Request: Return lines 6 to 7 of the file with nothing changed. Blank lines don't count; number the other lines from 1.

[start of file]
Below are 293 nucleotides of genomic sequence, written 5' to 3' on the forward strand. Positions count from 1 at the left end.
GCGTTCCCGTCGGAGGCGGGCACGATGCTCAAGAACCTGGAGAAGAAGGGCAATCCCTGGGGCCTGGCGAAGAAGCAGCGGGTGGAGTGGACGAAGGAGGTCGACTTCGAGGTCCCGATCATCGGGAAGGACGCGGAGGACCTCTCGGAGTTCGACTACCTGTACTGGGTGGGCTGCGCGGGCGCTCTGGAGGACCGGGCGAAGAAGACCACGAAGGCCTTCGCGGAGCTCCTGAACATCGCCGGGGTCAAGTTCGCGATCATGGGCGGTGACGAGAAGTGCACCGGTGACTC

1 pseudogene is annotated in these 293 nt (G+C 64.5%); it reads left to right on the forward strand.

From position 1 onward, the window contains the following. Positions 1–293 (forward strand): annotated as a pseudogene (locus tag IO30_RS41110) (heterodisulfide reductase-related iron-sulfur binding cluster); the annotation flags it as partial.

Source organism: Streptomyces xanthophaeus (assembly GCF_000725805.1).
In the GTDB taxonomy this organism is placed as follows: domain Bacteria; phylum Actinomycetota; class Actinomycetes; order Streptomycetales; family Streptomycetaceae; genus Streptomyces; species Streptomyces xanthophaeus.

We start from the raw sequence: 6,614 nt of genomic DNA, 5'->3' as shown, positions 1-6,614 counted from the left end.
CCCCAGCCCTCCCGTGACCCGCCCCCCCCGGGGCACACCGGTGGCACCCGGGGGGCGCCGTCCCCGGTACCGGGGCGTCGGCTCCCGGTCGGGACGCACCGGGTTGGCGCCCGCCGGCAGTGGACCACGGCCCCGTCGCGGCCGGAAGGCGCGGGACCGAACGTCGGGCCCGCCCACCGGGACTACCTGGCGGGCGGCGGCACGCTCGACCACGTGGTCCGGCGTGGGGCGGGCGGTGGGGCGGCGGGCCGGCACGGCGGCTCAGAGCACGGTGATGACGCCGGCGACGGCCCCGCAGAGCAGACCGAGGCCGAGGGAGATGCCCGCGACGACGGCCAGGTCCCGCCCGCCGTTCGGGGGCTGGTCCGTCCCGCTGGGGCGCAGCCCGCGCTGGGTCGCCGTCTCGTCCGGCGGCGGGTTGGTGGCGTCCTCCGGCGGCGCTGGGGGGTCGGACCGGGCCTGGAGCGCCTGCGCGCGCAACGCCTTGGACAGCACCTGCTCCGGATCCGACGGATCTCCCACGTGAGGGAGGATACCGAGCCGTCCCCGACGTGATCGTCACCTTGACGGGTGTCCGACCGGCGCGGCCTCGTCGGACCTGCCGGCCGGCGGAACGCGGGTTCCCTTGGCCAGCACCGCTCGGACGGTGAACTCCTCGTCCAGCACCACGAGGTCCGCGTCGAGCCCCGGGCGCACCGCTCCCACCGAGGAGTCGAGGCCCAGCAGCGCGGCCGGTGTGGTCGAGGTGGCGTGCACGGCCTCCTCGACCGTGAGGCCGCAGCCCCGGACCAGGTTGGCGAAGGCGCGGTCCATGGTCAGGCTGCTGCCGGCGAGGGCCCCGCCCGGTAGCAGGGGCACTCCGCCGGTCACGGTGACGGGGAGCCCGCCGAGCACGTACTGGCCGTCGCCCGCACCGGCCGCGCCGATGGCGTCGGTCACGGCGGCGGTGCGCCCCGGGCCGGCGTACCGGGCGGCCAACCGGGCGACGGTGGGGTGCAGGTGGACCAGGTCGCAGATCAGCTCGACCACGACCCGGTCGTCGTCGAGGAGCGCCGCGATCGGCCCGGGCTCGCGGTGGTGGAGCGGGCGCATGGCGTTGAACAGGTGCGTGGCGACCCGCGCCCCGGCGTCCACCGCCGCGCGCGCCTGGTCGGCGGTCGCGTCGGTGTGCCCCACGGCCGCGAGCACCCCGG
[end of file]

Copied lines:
In the GTDB taxonomy this organism is placed as follows: domain Bacteria; phylum Actinomycetota; class Actinomycetes; order Streptomycetales; family Streptomycetaceae; genus Streptomyces; species Streptomyces xanthophaeus.

We start from the raw sequence: 6,614 nt of genomic DNA, 5'->3' as shown, positions 1-6,614 counted from the left end.